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Ulster series would be devalued if it is detached from All Ireland Championship, says Brian McAvoy

Provincial chief warns prestige may be lost if Task Force proposal passes

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Ulster champions: Cavan celebrate their provincial success that teed up a semi-final against Dublin

Ulster champions: Cavan celebrate their provincial success that teed up a semi-final against Dublin

�INPHO/Ryan Byrne

Ulster champions: Cavan celebrate their provincial success that teed up a semi-final against Dublin

Ulster Council secretary Brian McAvoy will surely be forgiven if he detects more than a mild helping of irony in a Fixtures Task Force suggestion in relation to a potential restructured Championship season.

It is purely coincidental, but the fact that the fixtures body envisages the provincial football Championships becoming detached from the All-Ireland series comes in the immediate aftermath of one of the most memorable Ulster campaigns for decades - this despite the considerable Covid-19 threat.

Cavan's first title triumph in 23 years, achieved via stunning wins over Monaghan, Antrim, Down and Donegal, not only thundered out a defiant message on behalf of the GAA as a whole but underlined the ongoing intrinsic appeal of what is still regarded as the most competitive of all four provincial competitions.

It's no wonder then that McAvoy lost no time in making his feelings known - feelings that he articulated forcibly to the Belfast Telegraph, as well as in his annual report.

"I believe that the provincial Championships are an integral part of the All-Ireland Championship and should remain that way," insisted McAvoy.

"I think we run the grave risk of the overall provincial series becoming much less meaningful if they were to be detached from the All-Ireland Championship.

"People saw the levels of excitement, drama and surprise that were generated in the Ulster Championship which was run over the course of four weekends in November, despite the huge threat of Covid-19.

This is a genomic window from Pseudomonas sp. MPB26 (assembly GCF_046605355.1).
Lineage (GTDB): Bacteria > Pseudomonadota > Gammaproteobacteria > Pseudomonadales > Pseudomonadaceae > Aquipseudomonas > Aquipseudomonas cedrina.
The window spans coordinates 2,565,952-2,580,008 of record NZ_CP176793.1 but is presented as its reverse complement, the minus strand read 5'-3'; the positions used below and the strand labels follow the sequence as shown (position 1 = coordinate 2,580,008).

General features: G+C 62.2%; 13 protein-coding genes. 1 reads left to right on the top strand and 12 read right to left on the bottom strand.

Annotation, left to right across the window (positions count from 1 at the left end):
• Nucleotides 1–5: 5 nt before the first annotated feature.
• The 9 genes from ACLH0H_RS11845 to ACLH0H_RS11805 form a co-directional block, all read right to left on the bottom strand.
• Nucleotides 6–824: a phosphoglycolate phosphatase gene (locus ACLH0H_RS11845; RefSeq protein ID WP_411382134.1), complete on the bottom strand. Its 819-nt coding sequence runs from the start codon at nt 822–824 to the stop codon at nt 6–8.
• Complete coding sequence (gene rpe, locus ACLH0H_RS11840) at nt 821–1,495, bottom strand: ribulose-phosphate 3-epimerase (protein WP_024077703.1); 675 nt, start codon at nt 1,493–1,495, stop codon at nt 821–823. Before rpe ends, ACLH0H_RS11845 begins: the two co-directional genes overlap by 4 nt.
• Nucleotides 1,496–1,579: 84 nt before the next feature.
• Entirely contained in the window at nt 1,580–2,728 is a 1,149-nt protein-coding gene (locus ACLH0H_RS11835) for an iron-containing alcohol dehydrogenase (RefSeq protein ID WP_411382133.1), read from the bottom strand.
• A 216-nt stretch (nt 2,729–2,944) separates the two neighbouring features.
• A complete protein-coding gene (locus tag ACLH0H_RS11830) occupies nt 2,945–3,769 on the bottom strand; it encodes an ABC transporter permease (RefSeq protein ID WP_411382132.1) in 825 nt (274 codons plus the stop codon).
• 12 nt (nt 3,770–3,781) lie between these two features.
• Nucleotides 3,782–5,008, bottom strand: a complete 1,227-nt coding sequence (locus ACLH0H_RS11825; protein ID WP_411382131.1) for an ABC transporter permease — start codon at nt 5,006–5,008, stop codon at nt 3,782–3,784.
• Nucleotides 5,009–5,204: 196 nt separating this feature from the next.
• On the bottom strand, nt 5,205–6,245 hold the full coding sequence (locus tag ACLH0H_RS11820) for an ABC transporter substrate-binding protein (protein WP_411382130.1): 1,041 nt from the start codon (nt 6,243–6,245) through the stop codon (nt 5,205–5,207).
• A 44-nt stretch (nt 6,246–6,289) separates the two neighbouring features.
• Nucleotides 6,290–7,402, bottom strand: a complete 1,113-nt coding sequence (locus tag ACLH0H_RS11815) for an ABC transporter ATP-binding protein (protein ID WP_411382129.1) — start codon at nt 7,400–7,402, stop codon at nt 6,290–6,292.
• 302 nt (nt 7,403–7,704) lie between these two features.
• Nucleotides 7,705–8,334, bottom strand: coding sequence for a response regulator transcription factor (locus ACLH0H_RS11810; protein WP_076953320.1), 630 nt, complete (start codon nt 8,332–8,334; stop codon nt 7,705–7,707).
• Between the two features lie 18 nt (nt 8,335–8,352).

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Brian McAvoy

Brian McAvoy

�INPHO/Presseye/Lorcan Doherty

Brian McAvoy

"The feel-good factor created proved a real tonic, and it certainly reaffirmed the reputation of our Championship."

The Task Force's suggestion that a separate All-Ireland Championship could take place after the provincial Championships could be seen to detract from the season as we know it. Indeed, it is one of several proposals from the Task Force that will be up for debate.

McAvoy pointed to the demise of the Ulster Senior Hurling Championship as a case in point in relation to dangers that tampering with high-profile competitions can deliver.

"You don't have to look any further than our now-defunct provincial Senior Hurling Championship. There is no doubt that during the 1990s and 2000s it was a highly competitive series, with Antrim, Down and Derry all enjoying their share of success," said McAvoy.

"However, when it became decoupled from the Liam McCarthy Cup series, it effectively lost its prestige and was no longer treated with the same relevance by players and supporters alike.

"I fear the same would happen to the Ulster Senior Football Championship if this proposal was to be adopted."

Elsewhere, the Sigerson Cup and Fitzgibbon Cup competitions will not be staged this season because of the heightened Covid-19 restrictions. It had initially been hoped to stage the competitions prior to the start of inter-county action, the date for which could yet be put back.

Meanwhile, Dublin footballer Con O'Callaghan and Limerick hurler Gearoid Hegarty are the PwC GAA/GPA Players of the Month for December following their outstanding displays in their respective All-Ireland finals.

O'Callaghan was in superb form for the Dubs in their sixth successive All-Ireland title triumph, embellishing his five-star show with a well-taken goal. His creative play led to several scores in a memorable individual performance.

Hegarty was equally effective for Limerick in their win over Waterford. His scoring artistry and ability to convert half-chances in particular made him his team's stand-out player in what was their second All-Ireland triumph in three years.

There is now a growing belief that Limerick could remain a potent force at All-Ireland level because of their fitness, physicality and scoring power.

Belfast Telegraph


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